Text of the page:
3) Systema seems to be more about finding your own way in and out of situations, by rotating yourself with the attack, and then into a counter. You're never really stepping out of the line of action, or trying to intersect it with a block.

4) Here is what was most interesting to me, the final knife work. Given my experience with tantojutsu, I began this drill with a high degree of skepticism. In all the years that I've practice tanto attacks, I've never met anyone who could effectively and consistently defend against a knife attack. Not because I'm so skilled, but because most defenses try to control the obvious global movements of your arms and body, and aren't very effective against the small local movements of your wrist. The subtle local movements that allows you to cut your opponent, even after they've begun their counter. So after practicing with one partner, and constantly reminding him that there wasn't any point in him continuing to disarm me, since I'd already severed all the muscles in his arm, he agreed that his counters weren't working and politely asked the head instructor, Vladimir Vasiliev, to come show me how it's done. Mr. Vasiliev handed me the knife and encouraged me to attack him, which I did. Even at half speed, and with limited force, it was clear that his counters addressed both my global and the local movements. His defenses first neutralized my local movement and range, then proceeded to disarm me by countering my global positioning, all with very little force exerted on his part. In all the years that I've practiced tanto attacks, this was the first person who'd ever done that. I was impressed. On that alone, in that one moment, I lost my skepticism of Systema, and have found a profound respect for Vladimir Vasiliev.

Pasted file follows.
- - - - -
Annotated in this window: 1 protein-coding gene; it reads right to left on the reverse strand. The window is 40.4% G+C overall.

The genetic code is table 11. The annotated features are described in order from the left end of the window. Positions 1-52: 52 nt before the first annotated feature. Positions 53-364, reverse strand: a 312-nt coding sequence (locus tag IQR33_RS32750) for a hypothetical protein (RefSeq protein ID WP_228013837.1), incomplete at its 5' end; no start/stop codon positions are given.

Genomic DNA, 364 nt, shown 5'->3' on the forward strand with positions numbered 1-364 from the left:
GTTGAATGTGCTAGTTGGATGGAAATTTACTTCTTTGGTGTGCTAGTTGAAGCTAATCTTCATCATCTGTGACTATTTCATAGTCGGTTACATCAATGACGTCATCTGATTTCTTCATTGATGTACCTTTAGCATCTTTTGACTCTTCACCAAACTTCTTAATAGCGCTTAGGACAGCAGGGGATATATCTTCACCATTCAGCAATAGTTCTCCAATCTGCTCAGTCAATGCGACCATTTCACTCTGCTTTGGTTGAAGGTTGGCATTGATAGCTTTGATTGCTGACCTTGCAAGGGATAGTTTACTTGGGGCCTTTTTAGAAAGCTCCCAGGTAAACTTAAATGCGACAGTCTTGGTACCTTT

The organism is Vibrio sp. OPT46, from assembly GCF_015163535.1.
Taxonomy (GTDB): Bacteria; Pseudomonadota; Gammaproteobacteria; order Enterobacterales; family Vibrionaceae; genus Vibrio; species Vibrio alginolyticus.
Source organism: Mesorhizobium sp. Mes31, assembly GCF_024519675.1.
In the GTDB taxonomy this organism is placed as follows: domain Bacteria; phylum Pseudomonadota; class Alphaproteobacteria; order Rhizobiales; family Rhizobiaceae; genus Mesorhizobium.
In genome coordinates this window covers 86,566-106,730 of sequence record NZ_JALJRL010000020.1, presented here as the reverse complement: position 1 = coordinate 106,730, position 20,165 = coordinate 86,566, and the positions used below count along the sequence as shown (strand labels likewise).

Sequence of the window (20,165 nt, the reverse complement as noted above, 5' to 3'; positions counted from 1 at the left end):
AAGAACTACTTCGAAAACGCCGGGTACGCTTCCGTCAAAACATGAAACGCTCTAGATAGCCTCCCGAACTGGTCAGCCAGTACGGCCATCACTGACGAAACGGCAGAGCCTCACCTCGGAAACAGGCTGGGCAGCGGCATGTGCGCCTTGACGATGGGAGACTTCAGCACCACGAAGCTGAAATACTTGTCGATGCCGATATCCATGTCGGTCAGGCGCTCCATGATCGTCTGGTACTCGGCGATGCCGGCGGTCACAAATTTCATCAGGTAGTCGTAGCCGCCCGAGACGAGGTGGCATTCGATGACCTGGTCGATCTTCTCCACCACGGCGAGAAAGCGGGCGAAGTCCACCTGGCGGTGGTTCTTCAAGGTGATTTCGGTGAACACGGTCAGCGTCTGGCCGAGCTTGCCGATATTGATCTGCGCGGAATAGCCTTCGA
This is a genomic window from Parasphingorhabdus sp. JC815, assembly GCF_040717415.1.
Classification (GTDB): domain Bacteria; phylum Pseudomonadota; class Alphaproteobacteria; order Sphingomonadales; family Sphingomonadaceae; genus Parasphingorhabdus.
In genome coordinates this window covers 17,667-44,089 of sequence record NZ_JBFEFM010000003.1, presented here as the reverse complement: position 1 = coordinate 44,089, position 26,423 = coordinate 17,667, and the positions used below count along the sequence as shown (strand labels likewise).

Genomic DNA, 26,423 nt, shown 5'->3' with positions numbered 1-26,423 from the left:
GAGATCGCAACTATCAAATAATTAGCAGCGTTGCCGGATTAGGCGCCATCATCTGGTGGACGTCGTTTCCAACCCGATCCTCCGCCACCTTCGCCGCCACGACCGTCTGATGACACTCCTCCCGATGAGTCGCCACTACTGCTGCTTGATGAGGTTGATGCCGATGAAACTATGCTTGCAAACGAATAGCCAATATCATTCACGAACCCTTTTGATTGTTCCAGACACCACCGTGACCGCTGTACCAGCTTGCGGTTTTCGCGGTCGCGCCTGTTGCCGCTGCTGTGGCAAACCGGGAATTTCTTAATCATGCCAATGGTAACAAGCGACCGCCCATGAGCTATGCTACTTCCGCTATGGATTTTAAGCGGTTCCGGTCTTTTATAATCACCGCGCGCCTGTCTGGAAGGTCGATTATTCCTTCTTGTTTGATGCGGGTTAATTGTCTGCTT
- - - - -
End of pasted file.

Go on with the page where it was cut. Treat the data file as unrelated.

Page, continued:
Shuma-Gorath
11/01/2004 6:06pm,
Awesome post. It's refreshing to hear that there's some decent knife defence out there. Did you ask if they do freestlye knife work?

Itto-Ryu
11/02/2004 12:00am,
Thank you for posting this. I was looking forward to it.

Glad you're enjoying it.

supercrap
11/02/2004 12:13am,
Sounds good, good post. Nice to hear an instructor who can actually do what he says.

MUT
11/02/2004 12:25am,
Nice....are you going start going there consistently now?

Ronin
11/02/2004 8:11am,
J416to,
Thanks for posting this review of a class of systema and NOT the art in itself.
Can't wait to hook up with you so you can show me what he was teaching you.
I have his video tape, and I know of a couple of guys that have tried his classes, and while I have yet to formulate an opinion on him/his art, I was "leaning" towards the Bullshido type.